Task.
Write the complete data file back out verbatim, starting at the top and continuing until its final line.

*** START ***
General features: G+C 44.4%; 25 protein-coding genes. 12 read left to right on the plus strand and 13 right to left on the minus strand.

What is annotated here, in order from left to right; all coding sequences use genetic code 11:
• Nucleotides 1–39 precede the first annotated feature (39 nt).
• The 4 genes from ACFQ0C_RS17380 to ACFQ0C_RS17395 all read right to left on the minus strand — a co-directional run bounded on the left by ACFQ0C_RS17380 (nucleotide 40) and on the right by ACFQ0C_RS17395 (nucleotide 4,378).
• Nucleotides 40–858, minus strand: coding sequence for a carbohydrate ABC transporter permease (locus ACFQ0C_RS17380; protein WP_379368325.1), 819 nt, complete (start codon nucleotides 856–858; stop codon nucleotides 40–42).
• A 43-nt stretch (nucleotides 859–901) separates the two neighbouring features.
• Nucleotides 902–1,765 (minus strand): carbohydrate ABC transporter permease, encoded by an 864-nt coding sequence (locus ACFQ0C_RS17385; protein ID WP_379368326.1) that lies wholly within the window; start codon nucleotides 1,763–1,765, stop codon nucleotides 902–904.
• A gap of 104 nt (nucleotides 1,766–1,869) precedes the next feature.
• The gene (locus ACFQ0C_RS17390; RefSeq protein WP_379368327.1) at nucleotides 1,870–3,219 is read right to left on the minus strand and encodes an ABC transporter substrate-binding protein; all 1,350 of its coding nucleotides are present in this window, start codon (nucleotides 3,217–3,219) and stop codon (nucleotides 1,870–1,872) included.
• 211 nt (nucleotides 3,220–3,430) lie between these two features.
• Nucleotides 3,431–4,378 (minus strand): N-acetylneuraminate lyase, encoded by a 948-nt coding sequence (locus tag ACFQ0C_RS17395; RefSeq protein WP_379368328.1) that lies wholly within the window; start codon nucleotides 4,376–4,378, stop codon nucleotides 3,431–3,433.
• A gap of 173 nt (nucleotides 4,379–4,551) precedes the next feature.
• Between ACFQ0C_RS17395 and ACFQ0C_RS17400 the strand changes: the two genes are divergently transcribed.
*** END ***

General features: G+C 44.4%; 25 protein-coding genes. 12 read left to right on the plus strand and 13 right to left on the minus strand.

What is annotated here, in order from left to right; all coding sequences use genetic code 11:
• Nucleotides 1–39 precede the first annotated feature (39 nt).
• The 4 genes from ACFQ0C_RS17380 to ACFQ0C_RS17395 all read right to left on the minus strand — a co-directional run bounded on the left by ACFQ0C_RS17380 (nucleotide 40) and on the right by ACFQ0C_RS17395 (nucleotide 4,378).
• Nucleotides 40–858, minus strand: coding sequence for a carbohydrate ABC transporter permease (locus ACFQ0C_RS17380; protein WP_379368325.1), 819 nt, complete (start codon nucleotides 856–858; stop codon nucleotides 40–42).
• A 43-nt stretch (nucleotides 859–901) separates the two neighbouring features.
• Nucleotides 902–1,765 (minus strand): carbohydrate ABC transporter permease, encoded by an 864-nt coding sequence (locus ACFQ0C_RS17385; protein ID WP_379368326.1) that lies wholly within the window; start codon nucleotides 1,763–1,765, stop codon nucleotides 902–904.
• A gap of 104 nt (nucleotides 1,766–1,869) precedes the next feature.
• The gene (locus ACFQ0C_RS17390; RefSeq protein WP_379368327.1) at nucleotides 1,870–3,219 is read right to left on the minus strand and encodes an ABC transporter substrate-binding protein; all 1,350 of its coding nucleotides are present in this window, start codon (nucleotides 3,217–3,219) and stop codon (nucleotides 1,870–1,872) included.
• 211 nt (nucleotides 3,220–3,430) lie between these two features.
• Nucleotides 3,431–4,378 (minus strand): N-acetylneuraminate lyase, encoded by a 948-nt coding sequence (locus tag ACFQ0C_RS17395; RefSeq protein WP_379368328.1) that lies wholly within the window; start codon nucleotides 4,376–4,378, stop codon nucleotides 3,431–3,433.
• A gap of 173 nt (nucleotides 4,379–4,551) precedes the next feature.
• Between ACFQ0C_RS17395 and ACFQ0C_RS17400 the strand changes: the two genes are divergently transcribed.